“Chef’s Tips” for Getting More Out of Your Web-Writing Business

If you’re a fan of cooking shows, you’ve heard the term mise en place. And, if you’ve ever worked in a professional kitchen, you’ve seen mise en place in action. Pronounced “meez-ahn-plahz,” it’s French for “put in place,” and it’s the organizational concept that keeps kitchens around the world running efficiently.

Mise en place encompasses everything in a chef’s life. How a chef reads, prepares the ingredients for and executes a recipe—that’s mise en place. How she sets up her workstation and keeps it clean—also mise en place. The concept even dictates how she runs the business end of the kitchen.

“You can’t be a chef and just go in and cook,” says Todd Engel, head chef at Greenhouse Craft Food in Round Rock, Texas. “You can cook, but to be a chef, you need to be organized to run the business, and it all comes back to mise en place.”

Taught in culinary schools the world over, every chef learns mise en place until it becomes a ritual mindset. It’s a way of life in the restaurant kitchen.

Chef Engel says he applies mise en place to everything from buying a car to achieving his yearly goals.

Mise en place is a life skill. It’s all about being prepared for what’s to come,” he said. “You can’t control life, but you can be prepared for it.”

Unfortunately, many of us working outside of professional kitchens never learned how to organize … how to plan and prepare for what’s next. We try to figure it out for ourselves … often on the fly.

But, it doesn’t have to be that way. You can develop your own organizational mise en place mindset, even if you never plan to cook a day in your life.

Mise en place your mornings

When you arrive at your desk in the morning, set aside time for a “10-minute meez.” Before you check email or voicemail, sit down, clear your mind and think about what you need to accomplish by day’s end to make you feel happy and satisfied.

Write down everything you need to do, as well as everything you want to do. Note the distinction. Then create a to-do list ordered by priority.

Put the tasks that require the most mental energy on the top of the list. Less taxing items like returning phone calls and emails work better at the end of the day. And, put the things you want to do, but aren’t critical, also at the end of the day, if you have time.

By generating a priority-ordered list each day, you give yourself a guide to get you through chaotic afternoons. That’s when your concentration and energy are waning. It’s harder to stay focused. Your prioritized list can help keep you on track as the day wears on.

Another important note about your morning “meez” … order your own priorities before you check other people’s priorities.

Start the day from a calm, proactive place instead of feeling frenzied or reacting to the needs of others. Your “10-minute meez” is the most important meeting you’ll have all day. Be sure not to miss it.

Slow down to speed up

In the kitchen it’s better to slow down for one minute and get the dish right than to do it in a rush and screw it up. If you have to redo the plate, that puts everyone behind.

The same is true in your writing life. Plan to be mindful about the task at hand.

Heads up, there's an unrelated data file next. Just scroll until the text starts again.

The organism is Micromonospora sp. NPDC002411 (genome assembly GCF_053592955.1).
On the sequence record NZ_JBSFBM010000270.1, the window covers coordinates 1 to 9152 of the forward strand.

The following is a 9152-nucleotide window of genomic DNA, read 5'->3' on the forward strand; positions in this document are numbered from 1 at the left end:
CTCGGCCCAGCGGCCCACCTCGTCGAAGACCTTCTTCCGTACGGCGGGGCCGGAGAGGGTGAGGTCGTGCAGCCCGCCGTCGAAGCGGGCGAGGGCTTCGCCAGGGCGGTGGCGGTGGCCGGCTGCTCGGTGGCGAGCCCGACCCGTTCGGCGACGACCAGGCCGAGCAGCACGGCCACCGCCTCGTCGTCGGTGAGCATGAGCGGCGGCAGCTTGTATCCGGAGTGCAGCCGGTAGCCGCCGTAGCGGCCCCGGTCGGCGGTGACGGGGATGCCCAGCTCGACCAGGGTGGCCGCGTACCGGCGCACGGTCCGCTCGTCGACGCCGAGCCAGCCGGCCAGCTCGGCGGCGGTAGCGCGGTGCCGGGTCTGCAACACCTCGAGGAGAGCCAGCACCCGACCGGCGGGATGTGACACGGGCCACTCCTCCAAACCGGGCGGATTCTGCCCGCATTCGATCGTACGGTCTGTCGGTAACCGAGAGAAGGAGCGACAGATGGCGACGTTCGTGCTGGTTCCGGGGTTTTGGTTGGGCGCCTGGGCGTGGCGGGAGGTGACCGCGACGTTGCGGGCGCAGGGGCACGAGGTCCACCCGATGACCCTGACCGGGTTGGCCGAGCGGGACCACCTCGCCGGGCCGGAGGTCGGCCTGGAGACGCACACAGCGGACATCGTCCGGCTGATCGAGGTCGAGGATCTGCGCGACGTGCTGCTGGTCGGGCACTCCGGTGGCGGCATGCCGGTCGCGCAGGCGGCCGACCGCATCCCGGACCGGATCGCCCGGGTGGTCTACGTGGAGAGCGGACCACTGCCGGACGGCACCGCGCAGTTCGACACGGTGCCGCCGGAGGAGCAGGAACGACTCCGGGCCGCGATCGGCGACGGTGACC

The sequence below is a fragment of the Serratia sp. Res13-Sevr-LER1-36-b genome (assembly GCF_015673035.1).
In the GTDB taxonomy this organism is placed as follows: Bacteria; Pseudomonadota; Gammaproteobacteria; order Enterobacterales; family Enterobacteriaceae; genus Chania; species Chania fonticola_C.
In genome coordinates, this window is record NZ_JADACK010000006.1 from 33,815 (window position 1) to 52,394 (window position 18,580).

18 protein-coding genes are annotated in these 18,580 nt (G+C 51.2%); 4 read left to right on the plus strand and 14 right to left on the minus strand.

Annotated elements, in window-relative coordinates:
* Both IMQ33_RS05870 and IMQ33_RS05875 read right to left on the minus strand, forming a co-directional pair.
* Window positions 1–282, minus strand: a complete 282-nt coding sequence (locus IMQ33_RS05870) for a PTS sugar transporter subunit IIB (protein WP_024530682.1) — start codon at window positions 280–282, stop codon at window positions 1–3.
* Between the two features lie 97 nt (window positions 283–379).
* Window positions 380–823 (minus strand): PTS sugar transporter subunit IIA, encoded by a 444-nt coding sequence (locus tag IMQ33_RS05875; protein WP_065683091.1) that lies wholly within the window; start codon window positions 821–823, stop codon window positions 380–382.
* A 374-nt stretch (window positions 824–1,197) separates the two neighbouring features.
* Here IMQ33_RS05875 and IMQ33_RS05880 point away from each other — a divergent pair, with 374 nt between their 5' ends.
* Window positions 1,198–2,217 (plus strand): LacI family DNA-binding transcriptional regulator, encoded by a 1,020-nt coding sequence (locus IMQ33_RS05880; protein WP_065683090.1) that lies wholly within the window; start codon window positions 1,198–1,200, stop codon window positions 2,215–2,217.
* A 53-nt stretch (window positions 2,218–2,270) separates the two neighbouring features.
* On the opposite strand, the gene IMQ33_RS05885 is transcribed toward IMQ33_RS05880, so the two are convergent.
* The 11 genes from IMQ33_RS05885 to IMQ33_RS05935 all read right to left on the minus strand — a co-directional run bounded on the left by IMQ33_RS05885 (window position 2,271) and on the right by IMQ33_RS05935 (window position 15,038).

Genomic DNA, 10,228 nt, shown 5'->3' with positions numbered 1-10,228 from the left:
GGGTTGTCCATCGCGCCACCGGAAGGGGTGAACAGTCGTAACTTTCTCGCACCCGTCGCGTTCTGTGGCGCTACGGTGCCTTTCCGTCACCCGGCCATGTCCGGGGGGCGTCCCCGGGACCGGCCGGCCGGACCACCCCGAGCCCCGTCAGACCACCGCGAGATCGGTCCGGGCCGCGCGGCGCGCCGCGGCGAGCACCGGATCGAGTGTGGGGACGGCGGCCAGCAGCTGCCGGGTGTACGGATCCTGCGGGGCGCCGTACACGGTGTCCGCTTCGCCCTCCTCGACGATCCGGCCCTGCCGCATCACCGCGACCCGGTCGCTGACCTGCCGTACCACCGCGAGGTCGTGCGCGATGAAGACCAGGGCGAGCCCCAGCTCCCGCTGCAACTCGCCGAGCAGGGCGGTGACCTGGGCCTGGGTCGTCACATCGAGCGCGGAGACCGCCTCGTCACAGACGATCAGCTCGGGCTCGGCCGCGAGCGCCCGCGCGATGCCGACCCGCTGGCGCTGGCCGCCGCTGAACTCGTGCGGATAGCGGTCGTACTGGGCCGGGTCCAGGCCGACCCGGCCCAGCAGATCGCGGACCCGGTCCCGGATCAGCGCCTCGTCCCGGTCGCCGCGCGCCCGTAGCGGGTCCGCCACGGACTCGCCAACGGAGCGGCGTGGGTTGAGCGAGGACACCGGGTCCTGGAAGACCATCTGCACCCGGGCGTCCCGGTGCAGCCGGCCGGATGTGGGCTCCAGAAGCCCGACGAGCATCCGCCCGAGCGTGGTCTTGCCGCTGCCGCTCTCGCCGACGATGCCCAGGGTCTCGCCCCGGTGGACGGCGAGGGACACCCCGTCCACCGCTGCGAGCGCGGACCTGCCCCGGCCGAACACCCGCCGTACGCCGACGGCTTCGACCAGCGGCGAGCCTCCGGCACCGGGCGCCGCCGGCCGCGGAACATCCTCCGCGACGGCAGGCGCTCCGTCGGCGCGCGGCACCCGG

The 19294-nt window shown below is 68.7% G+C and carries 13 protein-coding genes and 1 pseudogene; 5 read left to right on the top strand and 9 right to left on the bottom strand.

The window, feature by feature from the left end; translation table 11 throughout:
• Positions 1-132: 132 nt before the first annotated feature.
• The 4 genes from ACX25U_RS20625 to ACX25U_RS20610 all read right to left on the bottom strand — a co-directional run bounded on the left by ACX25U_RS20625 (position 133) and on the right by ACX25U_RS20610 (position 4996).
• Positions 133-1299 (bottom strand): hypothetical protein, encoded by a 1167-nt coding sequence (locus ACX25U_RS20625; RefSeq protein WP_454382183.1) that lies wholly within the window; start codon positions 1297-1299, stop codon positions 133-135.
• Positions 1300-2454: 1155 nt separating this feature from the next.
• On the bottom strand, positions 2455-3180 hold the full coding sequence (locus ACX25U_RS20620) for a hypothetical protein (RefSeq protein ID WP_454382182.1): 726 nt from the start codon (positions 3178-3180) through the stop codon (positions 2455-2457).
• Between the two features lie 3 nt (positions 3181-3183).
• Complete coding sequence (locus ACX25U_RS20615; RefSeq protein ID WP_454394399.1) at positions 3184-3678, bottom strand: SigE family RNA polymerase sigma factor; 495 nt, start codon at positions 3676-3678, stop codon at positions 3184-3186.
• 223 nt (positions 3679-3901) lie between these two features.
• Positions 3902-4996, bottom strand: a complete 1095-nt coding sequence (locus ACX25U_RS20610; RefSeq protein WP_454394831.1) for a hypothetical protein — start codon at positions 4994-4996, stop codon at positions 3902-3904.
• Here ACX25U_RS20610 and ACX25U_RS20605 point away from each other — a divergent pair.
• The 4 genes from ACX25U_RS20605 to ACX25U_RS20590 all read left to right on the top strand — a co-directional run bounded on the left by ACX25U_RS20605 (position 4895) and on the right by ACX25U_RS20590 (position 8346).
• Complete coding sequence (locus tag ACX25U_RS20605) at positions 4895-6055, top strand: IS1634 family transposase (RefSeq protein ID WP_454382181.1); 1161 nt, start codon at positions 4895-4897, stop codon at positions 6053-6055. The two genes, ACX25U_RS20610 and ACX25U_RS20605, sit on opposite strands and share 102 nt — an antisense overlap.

Take research, for example. If you’re careless and distracted while researching a project, you may find yourself wasting time later, tracking down a source or quote you could have easily obtained earlier. Be thorough the first time around and organize your sources as you go.

It may mean you spend a little more time on your initial research. But, that will save you time later by making the drafting process easier.

When writing your first draft, you’re prepping all the raw ingredients of your research so your finished product, your copy, will be outstanding. Make that first draft the best first draft possible, so the second and third rounds of revising and editing go more smoothly.

When you’re revising and editing, working toward the final draft, work with purpose and attention to ensure it’s “perfectly seasoned” and exactly what your client ordered.

Clean as you work

To help keep your mind clear, keep your desk clear. When you’re done using materials for a project, put them away before you move on. Even if you just put papers into a folder and stack the folders in a big pile, it will reduce the amount of “visual noise” in your day.

The more visual noise in your workspace, the more distracted you can become.

If you start out the day at a cluttered desk, it can make you feel frazzled right out of the gate. If your clean morning desk looks like a bomb went off by 2:00 p.m., you’ll have a hard time staying focused for the last few hours of the day. And, let’s face it, that’s hard enough as it is!

By cleaning as you work, you carry the Zen you cultivated with your “10-minute morning meez” throughout the day.

And, when you clean your desk at the end of the day, you’ll be able to jump right into your “10-minute meez” the next day. You’ll create your own cycle of success!

At the heart of mise en place is value. It says everything from your time and energy to your resources are valuable, so use them wisely and reduce waste as much as possible.

The more efficient you are, the faster you can write. Writing faster means earning more money, which ultimately frees up your time to spend with the people you love.

“I wish I’d spent more time at the office,” said no one, ever, at the end of his or her life. Use mise en place to order your life today, so you get the most value out of every day you have.

This article, Use These "Chef's Tips" for Getting Organized, was originally published by Wealthy Web Writer.

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Published: March 23, 2016

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